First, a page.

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How Dangerous Is Motorcycle Lane Splitting? Reducing Motorcycle Accidents in CA

Should Motorcycle Lane Splitting Be Outlawed in California?

There’s an ongoing debate in America about the safety of a motorcycle practice known as lane splitting. Lane splitting is when a motorcyclist drives between lanes, riding on the white line through stopped or slowed traffic instead of within a lane. Currently, the only state that has legalized motorcycle lane splitting is California. While many applaud the passing of this legislation and believe in its safety, other organizations are pushing to outlaw lane splitting in the Golden State. Here are the facts about lane splitting and motorcycle accidents in California.

Lane Splitting and Collisions

One of the most obvious safety factors about lane splitting is the significant reduction in the number of rear-end collisions involving motorcycles. Driver inattention on Riverside’s busy roadways results in dozens of motorcycle-related rear-end collisions every year. In these collisions, motorcyclists may become pinned between vehicles, thrown off bikes, and suffer severe personal and property damages. A study by the University of California Berkeley found that lane splitting significantly lowers the risk of motorists striking motorcycles from behind, reducing the chance of head and torso injuries.

Stop-and-go traffic on busy highways is the most dangerous roadway condition for vulnerable motorcyclists. Bored and inattentive drivers, drivers texting and driving, and those following too closely all put motorcyclists at risk of a rear-end collision in bumper-to-bumper conditions. California’s current laws make lane splitting legal in such conditions – when it’s safe and prudent to do so. The point of passing this law was to reduce the number of accidents involving motorcyclists on the roadways.

In the 997 lane-splitting accidents (out of nearly 6,000 reported motorcycle crashes in California between 2012 and 2013), the most common scenario was a rider traveling too fast when a passenger vehicle driver changes lanes. According to the Berkeley study, lane splitting is safe if done in traffic moving less than 50 miles per hour and if the motorcycle doesn’t exceed the speed of passenger vehicles by more than 15 miles per hour. Under these conditions, a motorcyclist has time to safely react to a driver changing lanes.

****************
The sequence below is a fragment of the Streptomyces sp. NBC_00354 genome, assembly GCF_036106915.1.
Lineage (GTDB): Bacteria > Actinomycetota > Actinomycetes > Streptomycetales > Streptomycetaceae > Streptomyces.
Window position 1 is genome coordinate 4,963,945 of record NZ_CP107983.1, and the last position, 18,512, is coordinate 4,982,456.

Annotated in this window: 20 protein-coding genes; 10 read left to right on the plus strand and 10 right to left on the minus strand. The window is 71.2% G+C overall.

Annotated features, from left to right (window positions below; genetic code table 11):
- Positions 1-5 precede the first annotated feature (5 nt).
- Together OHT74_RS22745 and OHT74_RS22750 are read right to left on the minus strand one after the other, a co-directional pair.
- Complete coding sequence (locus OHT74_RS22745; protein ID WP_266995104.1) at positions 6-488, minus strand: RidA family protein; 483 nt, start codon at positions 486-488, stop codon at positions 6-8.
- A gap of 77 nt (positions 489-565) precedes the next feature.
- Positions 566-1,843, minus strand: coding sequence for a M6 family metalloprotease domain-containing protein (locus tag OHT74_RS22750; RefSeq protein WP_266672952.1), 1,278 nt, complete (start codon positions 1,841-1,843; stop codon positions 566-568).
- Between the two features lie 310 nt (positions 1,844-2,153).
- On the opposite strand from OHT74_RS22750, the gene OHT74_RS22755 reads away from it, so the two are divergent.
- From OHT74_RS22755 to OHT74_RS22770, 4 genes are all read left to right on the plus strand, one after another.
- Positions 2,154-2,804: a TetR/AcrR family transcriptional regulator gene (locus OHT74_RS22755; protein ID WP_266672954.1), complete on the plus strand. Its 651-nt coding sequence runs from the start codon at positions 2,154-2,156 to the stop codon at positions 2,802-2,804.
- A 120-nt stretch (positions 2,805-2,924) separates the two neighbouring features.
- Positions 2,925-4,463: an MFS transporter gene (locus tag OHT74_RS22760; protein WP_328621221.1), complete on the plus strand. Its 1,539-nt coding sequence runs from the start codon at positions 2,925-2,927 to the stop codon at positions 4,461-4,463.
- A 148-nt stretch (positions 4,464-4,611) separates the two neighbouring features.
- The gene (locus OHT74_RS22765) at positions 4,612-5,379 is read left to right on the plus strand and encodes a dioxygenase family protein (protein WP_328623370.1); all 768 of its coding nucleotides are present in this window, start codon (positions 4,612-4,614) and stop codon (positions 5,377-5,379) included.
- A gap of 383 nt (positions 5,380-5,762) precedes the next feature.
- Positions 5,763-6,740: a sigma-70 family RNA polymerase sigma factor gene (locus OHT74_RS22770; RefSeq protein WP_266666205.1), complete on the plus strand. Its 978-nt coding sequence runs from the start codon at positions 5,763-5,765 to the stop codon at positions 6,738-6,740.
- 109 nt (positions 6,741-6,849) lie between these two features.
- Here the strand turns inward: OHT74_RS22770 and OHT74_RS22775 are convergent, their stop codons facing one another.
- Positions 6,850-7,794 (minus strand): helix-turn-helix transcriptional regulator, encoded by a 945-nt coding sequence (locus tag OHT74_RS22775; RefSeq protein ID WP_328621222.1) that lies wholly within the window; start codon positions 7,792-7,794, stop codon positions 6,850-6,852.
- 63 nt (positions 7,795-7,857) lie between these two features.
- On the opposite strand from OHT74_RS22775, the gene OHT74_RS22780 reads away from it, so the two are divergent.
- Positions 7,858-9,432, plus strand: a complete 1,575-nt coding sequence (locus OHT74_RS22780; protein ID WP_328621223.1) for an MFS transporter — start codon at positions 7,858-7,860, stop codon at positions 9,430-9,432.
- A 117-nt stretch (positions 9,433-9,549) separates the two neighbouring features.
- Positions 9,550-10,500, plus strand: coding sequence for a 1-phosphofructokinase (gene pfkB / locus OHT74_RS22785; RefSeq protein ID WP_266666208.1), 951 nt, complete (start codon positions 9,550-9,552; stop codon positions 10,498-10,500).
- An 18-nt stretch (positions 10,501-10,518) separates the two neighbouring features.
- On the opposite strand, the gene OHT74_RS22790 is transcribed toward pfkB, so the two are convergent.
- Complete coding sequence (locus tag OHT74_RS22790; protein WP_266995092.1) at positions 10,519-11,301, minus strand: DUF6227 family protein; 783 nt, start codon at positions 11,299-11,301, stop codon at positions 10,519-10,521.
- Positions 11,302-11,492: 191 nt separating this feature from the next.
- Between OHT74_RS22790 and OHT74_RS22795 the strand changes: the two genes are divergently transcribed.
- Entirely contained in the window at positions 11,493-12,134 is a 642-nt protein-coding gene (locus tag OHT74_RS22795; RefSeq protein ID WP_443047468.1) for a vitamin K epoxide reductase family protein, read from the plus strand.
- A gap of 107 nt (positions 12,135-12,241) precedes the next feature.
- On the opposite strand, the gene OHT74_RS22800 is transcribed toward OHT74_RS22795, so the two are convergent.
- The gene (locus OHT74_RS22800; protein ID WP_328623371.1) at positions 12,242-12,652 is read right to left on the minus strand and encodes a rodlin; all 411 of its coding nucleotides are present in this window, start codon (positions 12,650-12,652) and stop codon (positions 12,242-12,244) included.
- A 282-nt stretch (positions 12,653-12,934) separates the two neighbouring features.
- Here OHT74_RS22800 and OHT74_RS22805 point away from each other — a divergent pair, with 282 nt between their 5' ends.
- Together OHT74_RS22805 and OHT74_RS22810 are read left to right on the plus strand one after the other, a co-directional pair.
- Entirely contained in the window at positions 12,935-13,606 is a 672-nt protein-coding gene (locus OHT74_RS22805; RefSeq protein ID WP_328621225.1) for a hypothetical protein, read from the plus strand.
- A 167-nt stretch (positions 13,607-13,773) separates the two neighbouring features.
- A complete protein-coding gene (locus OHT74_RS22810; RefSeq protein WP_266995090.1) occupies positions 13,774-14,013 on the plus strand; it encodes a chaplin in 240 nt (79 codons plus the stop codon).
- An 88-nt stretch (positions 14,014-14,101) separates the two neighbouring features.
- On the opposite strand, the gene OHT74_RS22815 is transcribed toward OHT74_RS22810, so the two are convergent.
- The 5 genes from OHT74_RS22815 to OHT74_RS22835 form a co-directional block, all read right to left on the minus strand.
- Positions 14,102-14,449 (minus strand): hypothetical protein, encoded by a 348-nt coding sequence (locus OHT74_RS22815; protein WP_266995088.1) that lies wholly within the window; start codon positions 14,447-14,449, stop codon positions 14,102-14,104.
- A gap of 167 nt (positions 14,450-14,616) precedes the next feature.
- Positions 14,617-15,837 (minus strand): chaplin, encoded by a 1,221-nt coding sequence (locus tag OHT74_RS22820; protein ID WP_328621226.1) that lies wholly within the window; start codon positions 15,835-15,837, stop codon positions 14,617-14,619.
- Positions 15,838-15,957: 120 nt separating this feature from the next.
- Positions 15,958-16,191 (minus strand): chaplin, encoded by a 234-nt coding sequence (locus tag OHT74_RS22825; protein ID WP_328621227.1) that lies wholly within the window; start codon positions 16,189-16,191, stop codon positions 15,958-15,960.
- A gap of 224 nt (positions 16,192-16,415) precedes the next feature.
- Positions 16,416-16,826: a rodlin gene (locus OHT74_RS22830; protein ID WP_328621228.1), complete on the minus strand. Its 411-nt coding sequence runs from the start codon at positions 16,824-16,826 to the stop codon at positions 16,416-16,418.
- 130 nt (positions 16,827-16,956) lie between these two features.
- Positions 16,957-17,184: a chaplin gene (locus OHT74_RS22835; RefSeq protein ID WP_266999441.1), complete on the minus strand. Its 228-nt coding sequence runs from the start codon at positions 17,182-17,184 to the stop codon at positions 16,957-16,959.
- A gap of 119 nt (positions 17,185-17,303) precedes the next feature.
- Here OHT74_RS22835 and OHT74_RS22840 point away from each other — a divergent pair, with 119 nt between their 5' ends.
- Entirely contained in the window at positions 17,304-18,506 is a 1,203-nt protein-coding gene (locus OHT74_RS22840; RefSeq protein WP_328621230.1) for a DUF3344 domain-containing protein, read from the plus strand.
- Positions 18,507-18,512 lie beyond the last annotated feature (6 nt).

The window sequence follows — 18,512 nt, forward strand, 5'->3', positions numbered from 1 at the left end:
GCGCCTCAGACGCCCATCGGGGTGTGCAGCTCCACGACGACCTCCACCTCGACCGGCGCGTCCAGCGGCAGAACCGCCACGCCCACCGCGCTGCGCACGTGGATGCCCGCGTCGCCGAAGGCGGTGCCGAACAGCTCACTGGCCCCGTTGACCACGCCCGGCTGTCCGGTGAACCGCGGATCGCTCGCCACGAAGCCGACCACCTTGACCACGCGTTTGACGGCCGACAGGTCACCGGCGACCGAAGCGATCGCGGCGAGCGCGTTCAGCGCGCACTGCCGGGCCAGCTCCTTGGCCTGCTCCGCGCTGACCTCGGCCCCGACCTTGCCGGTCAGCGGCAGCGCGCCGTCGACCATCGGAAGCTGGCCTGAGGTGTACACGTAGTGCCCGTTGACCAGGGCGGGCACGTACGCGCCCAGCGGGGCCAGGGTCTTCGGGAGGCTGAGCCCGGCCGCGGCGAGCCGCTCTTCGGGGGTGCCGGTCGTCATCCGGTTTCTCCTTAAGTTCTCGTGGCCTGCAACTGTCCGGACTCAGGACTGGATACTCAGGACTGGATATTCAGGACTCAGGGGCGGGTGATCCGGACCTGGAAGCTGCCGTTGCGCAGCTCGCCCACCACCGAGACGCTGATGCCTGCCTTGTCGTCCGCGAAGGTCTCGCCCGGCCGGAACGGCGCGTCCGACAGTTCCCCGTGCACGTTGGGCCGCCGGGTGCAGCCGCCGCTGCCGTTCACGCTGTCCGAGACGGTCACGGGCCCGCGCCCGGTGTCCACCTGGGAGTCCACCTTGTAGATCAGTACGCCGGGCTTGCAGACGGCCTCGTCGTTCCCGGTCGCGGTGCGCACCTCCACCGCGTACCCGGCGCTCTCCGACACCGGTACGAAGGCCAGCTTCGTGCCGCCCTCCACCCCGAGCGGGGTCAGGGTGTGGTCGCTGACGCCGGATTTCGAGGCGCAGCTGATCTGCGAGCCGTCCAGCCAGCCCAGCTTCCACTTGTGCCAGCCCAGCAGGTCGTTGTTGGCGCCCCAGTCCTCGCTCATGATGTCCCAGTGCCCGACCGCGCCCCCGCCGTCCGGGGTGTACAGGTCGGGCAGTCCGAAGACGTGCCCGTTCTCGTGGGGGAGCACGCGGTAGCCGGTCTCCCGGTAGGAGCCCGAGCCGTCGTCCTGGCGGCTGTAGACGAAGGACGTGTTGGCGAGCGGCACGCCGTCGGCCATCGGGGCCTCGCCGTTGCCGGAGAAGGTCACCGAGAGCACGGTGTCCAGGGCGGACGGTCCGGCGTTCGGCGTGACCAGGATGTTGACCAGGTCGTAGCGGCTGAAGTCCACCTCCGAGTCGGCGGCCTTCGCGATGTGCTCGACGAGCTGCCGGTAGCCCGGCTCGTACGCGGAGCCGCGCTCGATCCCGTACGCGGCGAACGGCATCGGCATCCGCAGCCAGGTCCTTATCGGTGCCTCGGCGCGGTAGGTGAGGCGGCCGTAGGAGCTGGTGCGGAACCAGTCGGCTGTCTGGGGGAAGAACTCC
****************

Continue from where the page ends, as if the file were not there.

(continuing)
Pros and Cons of Lane Splitting


The pros of lane splitting include less road congestion, reduced fuel emissions, and less risk of motorcyclist injuries. A motorcyclist enjoys less congestion since he or she can simply maneuver around stopped vehicles. Other motorists also enjoy less congestion, since the motorcycles can leave the line and reduce the number of vehicles waiting. When a vehicle idles in traffic, it burns fuel inefficiently. Allowing motorcycles to avoid this problem helps reduce fuel consumption and dirty emissions in California.

A lane-splitting motorcyclist can separate him/herself from dangerous situations more easily than other motorcyclists. Riding between lanes, separately from the main flow of traffic, puts motorcyclists and passenger vehicles at less risk of coming into contact with one another. It lowers the risk of rear-end collisions and improves the visibility of motorcyclists to other road users.


The cons of lane splitting include closer proximity to other motorists, road surface problems, frightening other drivers, and irritating drivers with “queue jumping.” The California Motorcyclist Safety Program’s Lane Splitting General Guidelines state that failing to be respectful while lane splitting can “startle people and poison the attitude” of motorists toward motorcyclists. This can lead to vehicles reacting badly to lane splitting, accidentally jerking the wheel or flying into fits of road rage.

Lane splitting may not be the perfect solution for motorcyclists, but studies suggest that it does keep motorcyclists safe if they abide by the rules. There will always be naysayers against new laws in California, but whether to outlaw a driving practice or not comes down to what’s in the best interest of the people.

Seek Council from a Riverside Motorcycle Accident Attorney

If you are injured in a motorcycle accident in Riverside County, contact the Riverside personal injury lawyer team at Estey & Bomberger, LLP about your case! They can help get the compensation that you deserve. Contact their Riverside office today for a free consultation! 909-882-2016

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